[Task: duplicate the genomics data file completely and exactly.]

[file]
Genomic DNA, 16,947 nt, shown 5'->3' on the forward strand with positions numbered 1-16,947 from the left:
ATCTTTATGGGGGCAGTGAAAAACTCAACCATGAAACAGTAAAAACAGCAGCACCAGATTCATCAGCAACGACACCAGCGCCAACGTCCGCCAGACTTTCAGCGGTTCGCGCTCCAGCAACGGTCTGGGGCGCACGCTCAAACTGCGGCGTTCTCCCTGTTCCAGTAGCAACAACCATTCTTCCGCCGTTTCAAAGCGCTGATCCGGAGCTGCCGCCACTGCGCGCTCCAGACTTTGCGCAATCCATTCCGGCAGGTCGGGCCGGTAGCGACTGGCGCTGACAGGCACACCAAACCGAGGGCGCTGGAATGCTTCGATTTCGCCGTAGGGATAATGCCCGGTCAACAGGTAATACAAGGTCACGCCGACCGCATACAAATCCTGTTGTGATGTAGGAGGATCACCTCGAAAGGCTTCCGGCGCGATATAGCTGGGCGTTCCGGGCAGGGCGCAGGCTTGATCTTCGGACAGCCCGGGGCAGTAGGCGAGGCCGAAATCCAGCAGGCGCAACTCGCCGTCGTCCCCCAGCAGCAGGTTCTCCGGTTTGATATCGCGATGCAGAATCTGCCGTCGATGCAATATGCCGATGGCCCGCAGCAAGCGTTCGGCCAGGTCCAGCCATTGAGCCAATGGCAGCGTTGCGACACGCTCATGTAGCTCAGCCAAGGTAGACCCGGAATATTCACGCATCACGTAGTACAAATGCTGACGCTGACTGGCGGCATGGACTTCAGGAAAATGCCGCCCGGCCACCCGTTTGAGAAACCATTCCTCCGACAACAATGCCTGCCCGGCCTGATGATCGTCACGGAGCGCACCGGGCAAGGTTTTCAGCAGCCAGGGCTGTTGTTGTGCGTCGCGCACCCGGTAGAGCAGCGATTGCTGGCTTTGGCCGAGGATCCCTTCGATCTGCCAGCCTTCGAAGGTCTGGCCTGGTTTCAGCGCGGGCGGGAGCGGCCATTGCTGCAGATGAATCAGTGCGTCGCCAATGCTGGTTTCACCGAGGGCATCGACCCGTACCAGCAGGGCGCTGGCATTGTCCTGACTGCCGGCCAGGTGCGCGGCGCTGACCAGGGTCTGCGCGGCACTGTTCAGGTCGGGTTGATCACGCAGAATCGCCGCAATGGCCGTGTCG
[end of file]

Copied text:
Genomic DNA, 16,947 nt, shown 5'->3' on the forward strand with positions numbered 1-16,947 from the left:
ATCTTTATGGGGGCAGTGAAAAACTCAACCATGAAACAGTAAAAACAGCAGCACCAGATTCATCAGCAACGACACCAGCGCCAACGTCCGCCAGACTTTCAGCGGTTCGCGCTCCAGCAACGGTCTGGGGCGCACGCTCAAACTGCGGCGTTCTCCCTGTTCCAGTAGCAACAACCATTCTTCCGCCGTTTCAAAGCGCTGATCCGGAGCTGCCGCCACTGCGCGCTCCAGACTTTGCGCAATCCATTCCGGCAGGTCGGGCCGGTAGCGACTGGCGCTGACAGGCACACCAAACCGAGGGCGCTGGAATGCTTCGATTTCGCCGTAGGGATAATGCCCGGTCAACAGGTAATACAAGGTCACGCCGACCGCATACAAATCCTGTTGTGATGTAGGAGGATCACCTCGAAAGGCTTCCGGCGCGATATAGCTGGGCGTTCCGGGCAGGGCGCAGGCTTGATCTTCGGACAGCCCGGGGCAGTAGGCGAGGCCGAAATCCAGCAGGCGCAACTCGCCGTCGTCCCCCAGCAGCAGGTTCTCCGGTTTGATATCGCGATGCAGAATCTGCCGTCGATGCAATATGCCGATGGCCCGCAGCAAGCGTTCGGCCAGGTCCAGCCATTGAGCCAATGGCAGCGTTGCGACACGCTCATGTAGCTCAGCCAAGGTAGACCCGGAATATTCACGCATCACGTAGTACAAATGCTGACGCTGACTGGCGGCATGGACTTCAGGAAAATGCCGCCCGGCCACCCGTTTGAGAAACCATTCCTCCGACAACAATGCCTGCCCGGCCTGATGATCGTCACGGAGCGCACCGGGCAAGGTTTTCAGCAGCCAGGGCTGTTGTTGTGCGTCGCGCACCCGGTAGAGCAGCGATTGCTGGCTTTGGCCGAGGATCCCTTCGATCTGCCAGCCTTCGAAGGTCTGGCCTGGTTTCAGCGCGGGCGGGAGCGGCCATTGCTGCAGATGAATCAGTGCGTCGCCAATGCTGGTTTCACCGAGGGCATCGACCCGTACCAGCAGGGCGCTGGCATTGTCCTGACTGCCGGCCAGGTGCGCGGCGCTGACCAGGGTCTGCGCGGCACTGTTCAGGTCGGGTTGATCACGCAGAATCGCCGCAATGGCCGTGTCG